#AtoZChallenge | Y is for Yarmouth and an Island Hike at Littlejohn Island Preserve

There are over 4,600 islands off the Maine coast. Some are more remote than others. In winter, all are a little quieter.

Some islands are actually accessible by road including two off the coast of Yarmouth: Cousins and Littlejohn Islands. Littlejohn Island has a preserve that includes a hiking trail with scenic views of Casco Bay.

We actually hiked the trail a few days into spring so the snow cover was spotty but the wind chill was intense making it feel like we were still in winter. We hiked late on a Sunday afternoon which probably impacted the cooler temperatures. Continue reading

Winter

#AtoZChallenge | T is for Trees and Trail Markers

In the winter, when the trees have shed their leaves and all that remains are the bare branches some unique, interesting natural sculptures begin to appear. I’m drawn to trees that are different and I don’t think I’m alone because many of the trail markers that I see on our hikes are placed on the most unique trees.

Some trail markers are painted on to the trees while others are actual tags that are attached and as we’ve grown in our hiking experience we’ve gotten a lot better at spotting them. Fortunately, at least for us, it seems to be a little easier in the winter which is good because the actual trail can be more challenging to find when the ground is covered in snow and you can’t always trust the trampled path of those that went before you. Sometimes they wander off the main trail so you need to rely on your trail markers. Continue reading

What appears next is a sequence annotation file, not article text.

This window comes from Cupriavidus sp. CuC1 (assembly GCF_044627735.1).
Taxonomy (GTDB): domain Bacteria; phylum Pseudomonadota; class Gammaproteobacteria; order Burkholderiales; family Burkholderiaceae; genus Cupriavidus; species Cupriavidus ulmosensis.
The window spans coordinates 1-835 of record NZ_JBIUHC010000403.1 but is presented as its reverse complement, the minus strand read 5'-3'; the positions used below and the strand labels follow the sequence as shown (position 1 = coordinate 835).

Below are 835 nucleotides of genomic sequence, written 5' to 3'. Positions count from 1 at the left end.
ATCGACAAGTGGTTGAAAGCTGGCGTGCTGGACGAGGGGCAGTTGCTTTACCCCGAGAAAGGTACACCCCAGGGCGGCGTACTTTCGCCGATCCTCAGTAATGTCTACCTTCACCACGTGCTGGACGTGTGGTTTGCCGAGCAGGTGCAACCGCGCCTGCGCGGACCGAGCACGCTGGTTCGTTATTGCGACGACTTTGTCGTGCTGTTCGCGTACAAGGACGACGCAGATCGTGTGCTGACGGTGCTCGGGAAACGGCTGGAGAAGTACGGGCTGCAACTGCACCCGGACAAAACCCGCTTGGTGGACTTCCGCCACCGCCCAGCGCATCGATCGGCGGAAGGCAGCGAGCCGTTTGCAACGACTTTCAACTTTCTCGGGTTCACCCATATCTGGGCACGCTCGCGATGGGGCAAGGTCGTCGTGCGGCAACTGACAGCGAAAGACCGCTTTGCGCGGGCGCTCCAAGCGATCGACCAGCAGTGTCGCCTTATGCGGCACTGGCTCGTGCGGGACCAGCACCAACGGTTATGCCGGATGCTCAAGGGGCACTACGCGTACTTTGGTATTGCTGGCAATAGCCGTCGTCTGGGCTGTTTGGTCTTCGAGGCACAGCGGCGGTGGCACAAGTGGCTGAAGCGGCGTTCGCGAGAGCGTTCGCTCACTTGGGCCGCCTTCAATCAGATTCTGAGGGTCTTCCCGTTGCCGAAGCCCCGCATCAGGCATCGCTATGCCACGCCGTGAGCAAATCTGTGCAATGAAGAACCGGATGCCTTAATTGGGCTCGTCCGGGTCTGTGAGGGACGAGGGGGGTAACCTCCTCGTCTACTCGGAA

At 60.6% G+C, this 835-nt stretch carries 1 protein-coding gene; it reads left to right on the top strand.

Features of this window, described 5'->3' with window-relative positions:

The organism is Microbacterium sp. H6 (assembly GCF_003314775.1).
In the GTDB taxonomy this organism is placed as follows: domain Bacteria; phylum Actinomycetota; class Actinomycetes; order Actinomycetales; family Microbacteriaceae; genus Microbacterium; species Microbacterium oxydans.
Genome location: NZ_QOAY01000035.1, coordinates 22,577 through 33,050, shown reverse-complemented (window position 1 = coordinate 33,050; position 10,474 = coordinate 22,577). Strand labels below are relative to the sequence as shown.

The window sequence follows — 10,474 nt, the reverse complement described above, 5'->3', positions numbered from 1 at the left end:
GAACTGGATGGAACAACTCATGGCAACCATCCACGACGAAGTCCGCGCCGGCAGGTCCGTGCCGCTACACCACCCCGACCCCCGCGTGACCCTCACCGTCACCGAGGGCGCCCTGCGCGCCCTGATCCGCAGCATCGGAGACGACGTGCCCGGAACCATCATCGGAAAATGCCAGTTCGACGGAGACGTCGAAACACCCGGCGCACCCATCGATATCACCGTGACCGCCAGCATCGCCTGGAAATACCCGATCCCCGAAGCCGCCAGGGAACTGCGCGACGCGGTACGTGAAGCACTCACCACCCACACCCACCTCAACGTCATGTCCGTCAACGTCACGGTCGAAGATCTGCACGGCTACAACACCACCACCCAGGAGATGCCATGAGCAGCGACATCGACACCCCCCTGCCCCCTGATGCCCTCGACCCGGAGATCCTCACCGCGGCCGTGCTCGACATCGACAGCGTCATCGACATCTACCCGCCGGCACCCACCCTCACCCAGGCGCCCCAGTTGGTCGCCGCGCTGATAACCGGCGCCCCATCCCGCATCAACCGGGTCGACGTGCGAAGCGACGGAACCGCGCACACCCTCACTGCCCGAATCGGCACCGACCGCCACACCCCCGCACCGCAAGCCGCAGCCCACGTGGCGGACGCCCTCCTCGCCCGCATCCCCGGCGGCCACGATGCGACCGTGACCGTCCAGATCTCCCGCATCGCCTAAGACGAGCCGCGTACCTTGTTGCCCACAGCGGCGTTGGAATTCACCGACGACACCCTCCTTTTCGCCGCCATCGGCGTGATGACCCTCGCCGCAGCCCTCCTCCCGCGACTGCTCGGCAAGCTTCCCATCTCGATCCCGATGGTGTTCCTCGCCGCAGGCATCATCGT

#AtoZChallenge | R is for a Rocky Waterfall and Trekking Through the Snow

The sign letting us know we were only 1,000 feet from the entrance to Screw Auger Falls prompted us to slow down. We’d been to the falls before which I blogged about in my post Hiking Maine | Following in the path of the Ultimate Maine Waterfalls Road Trip so we had a general sense of where we were going. As we got closer, the lack of a break in the snowbank confused us until we saw the sign for the entrance resting on top. Apparently the parking lot to the falls is not open in the winter.

We debated continuing onto our next destination but knew the falls were only a short distance from the entrance so we pulled the car onto the shoulder and parked. After scrambling over the snow bank, we saw a single row of footprints leading in the general direction of the falls. I mirrored the steps and began the short hike to the falls. Occasionally, my weight would push through the top layer of snow plunging my leg into the unknown and slowing down our progress. We proceeded with caution. Continue reading

#AtoZChallenge | N is for the Noyes Trail in Norway and Skiing Past Tense

I use to ski. If there were a way to make that statement not just past tense, but past-past tense it would be more accurate. It has been at least thirty-five years since I skied last but I have fond memories of being on the slopes even if my first attempt did result in frostbite. Fortunately, my toes thawed.

My childhood best friend’s family skied every weekend and I was lucky enough to tag along on many trips to the ski resort. There was also an active ski club in my high school. Every Friday night, we headed to the mountain. Skiing is big in Maine. Continue reading

#AtoZChallenge | F is for Four Winter Hikes and Extra Points in Scattegories

One of my favorite cold weather activities is hiking. Fortunately, we have an abundance of trails in Maine but I don’t always blog about every hike that we take. So, for today’s challenge post, I’m sharing pictures from four different hikes we took this past winter.

Have you ever played Scattegories? It’s one of my favorite games. The basic premise is that you roll a letter dice, and then you have to think of words that begin with that letter for various categories . If you come up with multiple words that start with that letter for a category, you get extra points. This post gets extra points since the name of three of the four trails that we hiked also begin with the letter F. Continue reading